In other states, decisions loom on whether and how states will implement health insurance exchanges and the Medicaid expansion --
Kaiser Health News: Capsules: Conn., Insurance Capital, Moves Ahead With Exchange Plans
Five health plans -- including all the major insurers in the state's individual and small group markets -- have told Connecticut's health insurance exchange that they plan to offer policies in the state's new online marketplace this fall. Exchange officials said Monday that Aetna, United Healthcare, Anthem, ConnectiCare and a new nonprofit co-op owned by the Connecticut State Medical Society have filed letters of intent to sell coverage, exchange officials said Monday (Galewitz, 1/8).
MPR: Health Insurance Exchange, MinnesotaCare, Medicaid Decisions Due At Legislature
State lawmakers are under a tight deadline as they tackle a number of issues related to the federal health care overhaul, including passing legislation to set up a health insurance exchange, the fate of MinnesotaCare and an expansion of Medicaid. The exchange will serve as the online gateway for more than a million Minnesotans to comparison shop for health insurance policies and enroll in government programs such as Medicaid. Health insurance exchange legislation has faced a difficult couple of years at the state Capital, opposed by a Republican majority hostile to President Barack Obama's health care law. With Democrats now in power, such legislation should move along a smoother path (Stawicki, 1/8).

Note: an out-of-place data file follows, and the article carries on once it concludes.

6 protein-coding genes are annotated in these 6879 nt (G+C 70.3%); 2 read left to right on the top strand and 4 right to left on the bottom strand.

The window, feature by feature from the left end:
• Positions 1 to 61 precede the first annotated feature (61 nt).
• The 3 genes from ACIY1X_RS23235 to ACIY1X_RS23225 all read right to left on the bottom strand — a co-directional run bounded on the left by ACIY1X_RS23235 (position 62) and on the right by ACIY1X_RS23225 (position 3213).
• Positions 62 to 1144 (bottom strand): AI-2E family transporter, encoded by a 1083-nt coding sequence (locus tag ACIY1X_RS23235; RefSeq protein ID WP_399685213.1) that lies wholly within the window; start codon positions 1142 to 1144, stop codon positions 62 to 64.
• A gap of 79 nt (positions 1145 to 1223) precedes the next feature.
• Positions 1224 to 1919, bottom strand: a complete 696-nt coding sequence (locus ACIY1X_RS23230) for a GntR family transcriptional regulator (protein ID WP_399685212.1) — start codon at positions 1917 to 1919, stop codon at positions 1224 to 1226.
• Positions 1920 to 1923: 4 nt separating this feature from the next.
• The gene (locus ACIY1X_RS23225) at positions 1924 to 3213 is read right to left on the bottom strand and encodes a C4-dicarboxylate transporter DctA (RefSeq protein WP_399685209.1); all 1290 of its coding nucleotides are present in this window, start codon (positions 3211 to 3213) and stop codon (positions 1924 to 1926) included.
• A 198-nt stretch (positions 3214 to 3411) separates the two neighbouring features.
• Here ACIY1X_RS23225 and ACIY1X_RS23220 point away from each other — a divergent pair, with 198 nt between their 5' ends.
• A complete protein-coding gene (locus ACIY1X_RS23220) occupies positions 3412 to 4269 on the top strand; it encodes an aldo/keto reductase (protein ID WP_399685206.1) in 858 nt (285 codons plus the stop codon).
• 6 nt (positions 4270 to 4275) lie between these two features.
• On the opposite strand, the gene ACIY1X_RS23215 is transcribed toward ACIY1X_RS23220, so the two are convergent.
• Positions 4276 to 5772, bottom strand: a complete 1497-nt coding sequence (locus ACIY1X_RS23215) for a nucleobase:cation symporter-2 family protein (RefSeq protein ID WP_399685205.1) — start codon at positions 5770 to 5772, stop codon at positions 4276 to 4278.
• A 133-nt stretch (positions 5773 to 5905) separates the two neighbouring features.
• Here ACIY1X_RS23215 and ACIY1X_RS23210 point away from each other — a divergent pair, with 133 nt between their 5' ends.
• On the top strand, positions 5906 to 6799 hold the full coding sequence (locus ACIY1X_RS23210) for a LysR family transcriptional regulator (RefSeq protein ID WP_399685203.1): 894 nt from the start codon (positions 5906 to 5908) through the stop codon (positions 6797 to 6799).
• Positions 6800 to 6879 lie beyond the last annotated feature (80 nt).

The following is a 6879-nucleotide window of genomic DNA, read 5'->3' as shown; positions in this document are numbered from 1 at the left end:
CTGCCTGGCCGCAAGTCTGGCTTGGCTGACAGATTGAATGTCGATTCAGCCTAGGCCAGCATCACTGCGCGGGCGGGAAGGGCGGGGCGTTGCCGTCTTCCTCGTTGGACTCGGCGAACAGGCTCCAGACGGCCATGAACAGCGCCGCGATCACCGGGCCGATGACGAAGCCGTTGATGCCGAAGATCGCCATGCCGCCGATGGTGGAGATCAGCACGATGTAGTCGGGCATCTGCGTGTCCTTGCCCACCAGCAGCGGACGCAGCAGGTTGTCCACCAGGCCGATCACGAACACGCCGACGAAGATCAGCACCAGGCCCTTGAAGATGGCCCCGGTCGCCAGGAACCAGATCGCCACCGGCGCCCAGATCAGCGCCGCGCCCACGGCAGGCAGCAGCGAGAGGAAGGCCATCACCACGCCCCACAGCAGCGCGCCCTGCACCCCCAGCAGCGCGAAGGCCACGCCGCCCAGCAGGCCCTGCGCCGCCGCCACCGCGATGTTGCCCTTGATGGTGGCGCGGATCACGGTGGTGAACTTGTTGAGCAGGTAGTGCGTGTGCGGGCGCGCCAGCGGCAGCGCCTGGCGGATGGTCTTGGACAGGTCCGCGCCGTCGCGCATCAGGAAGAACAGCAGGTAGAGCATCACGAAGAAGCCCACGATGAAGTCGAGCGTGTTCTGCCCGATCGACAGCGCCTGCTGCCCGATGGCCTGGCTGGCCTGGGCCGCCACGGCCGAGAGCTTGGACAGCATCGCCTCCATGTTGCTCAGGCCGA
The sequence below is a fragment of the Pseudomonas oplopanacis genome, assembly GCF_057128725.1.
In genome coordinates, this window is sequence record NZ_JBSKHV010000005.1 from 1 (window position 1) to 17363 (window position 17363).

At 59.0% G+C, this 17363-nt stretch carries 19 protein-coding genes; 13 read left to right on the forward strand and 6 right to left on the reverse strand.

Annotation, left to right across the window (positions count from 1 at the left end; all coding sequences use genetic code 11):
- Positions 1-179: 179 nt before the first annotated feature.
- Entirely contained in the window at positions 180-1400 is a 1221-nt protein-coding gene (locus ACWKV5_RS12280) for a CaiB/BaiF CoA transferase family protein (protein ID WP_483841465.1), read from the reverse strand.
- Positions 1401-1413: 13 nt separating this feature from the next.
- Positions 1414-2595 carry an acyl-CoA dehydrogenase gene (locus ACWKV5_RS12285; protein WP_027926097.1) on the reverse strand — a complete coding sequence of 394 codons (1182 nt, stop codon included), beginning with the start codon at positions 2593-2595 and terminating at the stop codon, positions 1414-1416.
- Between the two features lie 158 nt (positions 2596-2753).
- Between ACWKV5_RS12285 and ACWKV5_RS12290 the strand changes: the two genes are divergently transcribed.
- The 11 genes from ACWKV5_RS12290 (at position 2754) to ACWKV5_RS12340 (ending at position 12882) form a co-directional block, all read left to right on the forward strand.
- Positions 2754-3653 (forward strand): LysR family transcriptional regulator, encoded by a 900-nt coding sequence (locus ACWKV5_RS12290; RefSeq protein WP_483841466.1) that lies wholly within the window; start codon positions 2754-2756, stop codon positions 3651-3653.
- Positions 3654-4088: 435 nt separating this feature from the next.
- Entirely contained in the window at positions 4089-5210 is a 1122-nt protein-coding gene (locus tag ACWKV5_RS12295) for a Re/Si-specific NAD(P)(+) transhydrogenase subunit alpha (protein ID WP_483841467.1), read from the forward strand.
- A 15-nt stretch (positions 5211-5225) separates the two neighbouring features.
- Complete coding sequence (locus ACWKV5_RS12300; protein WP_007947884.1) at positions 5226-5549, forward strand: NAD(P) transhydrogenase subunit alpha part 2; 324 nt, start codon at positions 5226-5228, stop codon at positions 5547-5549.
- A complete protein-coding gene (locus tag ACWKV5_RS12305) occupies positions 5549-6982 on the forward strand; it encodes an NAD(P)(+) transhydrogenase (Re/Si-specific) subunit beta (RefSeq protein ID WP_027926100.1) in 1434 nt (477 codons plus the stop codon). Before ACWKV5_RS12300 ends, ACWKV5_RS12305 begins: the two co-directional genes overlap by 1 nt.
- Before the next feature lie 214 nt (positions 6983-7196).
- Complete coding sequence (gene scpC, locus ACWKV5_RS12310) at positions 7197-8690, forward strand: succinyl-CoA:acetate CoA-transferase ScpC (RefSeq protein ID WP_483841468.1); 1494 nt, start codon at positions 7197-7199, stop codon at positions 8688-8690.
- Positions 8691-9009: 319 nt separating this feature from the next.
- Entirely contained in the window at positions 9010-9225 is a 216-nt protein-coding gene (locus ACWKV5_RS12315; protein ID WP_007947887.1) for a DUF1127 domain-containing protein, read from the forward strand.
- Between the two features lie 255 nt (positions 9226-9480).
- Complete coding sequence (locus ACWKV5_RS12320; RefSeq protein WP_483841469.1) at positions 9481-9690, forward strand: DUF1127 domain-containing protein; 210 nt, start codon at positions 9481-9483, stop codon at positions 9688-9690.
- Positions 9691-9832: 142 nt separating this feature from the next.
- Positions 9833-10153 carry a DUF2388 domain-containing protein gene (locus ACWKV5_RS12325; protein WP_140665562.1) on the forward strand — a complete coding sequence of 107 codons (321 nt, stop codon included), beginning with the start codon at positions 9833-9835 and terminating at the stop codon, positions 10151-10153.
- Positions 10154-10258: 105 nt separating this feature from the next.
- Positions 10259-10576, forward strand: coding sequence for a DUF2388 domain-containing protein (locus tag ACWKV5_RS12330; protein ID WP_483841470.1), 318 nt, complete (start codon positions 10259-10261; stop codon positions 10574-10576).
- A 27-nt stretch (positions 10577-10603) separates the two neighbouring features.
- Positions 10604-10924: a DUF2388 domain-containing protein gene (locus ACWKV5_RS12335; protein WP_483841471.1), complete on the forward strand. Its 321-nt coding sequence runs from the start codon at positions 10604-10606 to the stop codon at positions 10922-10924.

State Of Health: Analysis: Medicaid Expansion Brings 'Minimal' State Costs
A new report finds California could see a significant increase in Medi-Cal coverage at "minimal" cost to the state. Medi-Cal is the state's version of Medicaid, health insurance largely for the poor. In the new study from researchers at UC Berkeley and UCLA, analysts report that 1.4 million California adults under 65 will be newly eligible for Medi-Cal. The Affordable Care Act says the federal government will pay 100 percent of the costs of these new enrollees from 2014 to 2016 and no less than 90 percent of the cost after that. In addition, the implementation of the ACA is expected to bring many people already eligible for Medi-Cal into the fold. The state will pay a greater share of the costs for those people. Altogether, analysts project that from 2014 to 2016, California will incur additional annual costs between $188 million and $471 million. But at the same time, billions of dollars will flow into the state, paying the overwhelming majority of total costs for the newly enrolled and those already eligible (Aliferis, 1/7).
And Sebelius is telling states they should review insurance rate increases more carefully --
CQ HealthBeat: HHS Secretary Pushes States To Do More On Rate Review
Health and Human Services Secretary Kathleen Sebelius Monday called on states to beef up their reviews of proposed insurance rate increases. As part of a statement on national health expenditures, Sebelius said states should "continue the work to hold insurance companies accountable by reviewing and building the capacity to deny unreasonable health insurance rate increases." On Sunday, The New York Times highlighted some proposed double-digit increases in premiums for individual and small-group market customers in states such as California, Florida and Ohio (Adams, 1/7).
This article was reprinted from kaiserhealthnews.org with permission from the Henry J. Kaiser Family Foundation. Kaiser Health News, an editorially independent news service, is a program of the Kaiser Family Foundation, a nonpartisan health care policy research organization unaffiliated with Kaiser Permanente.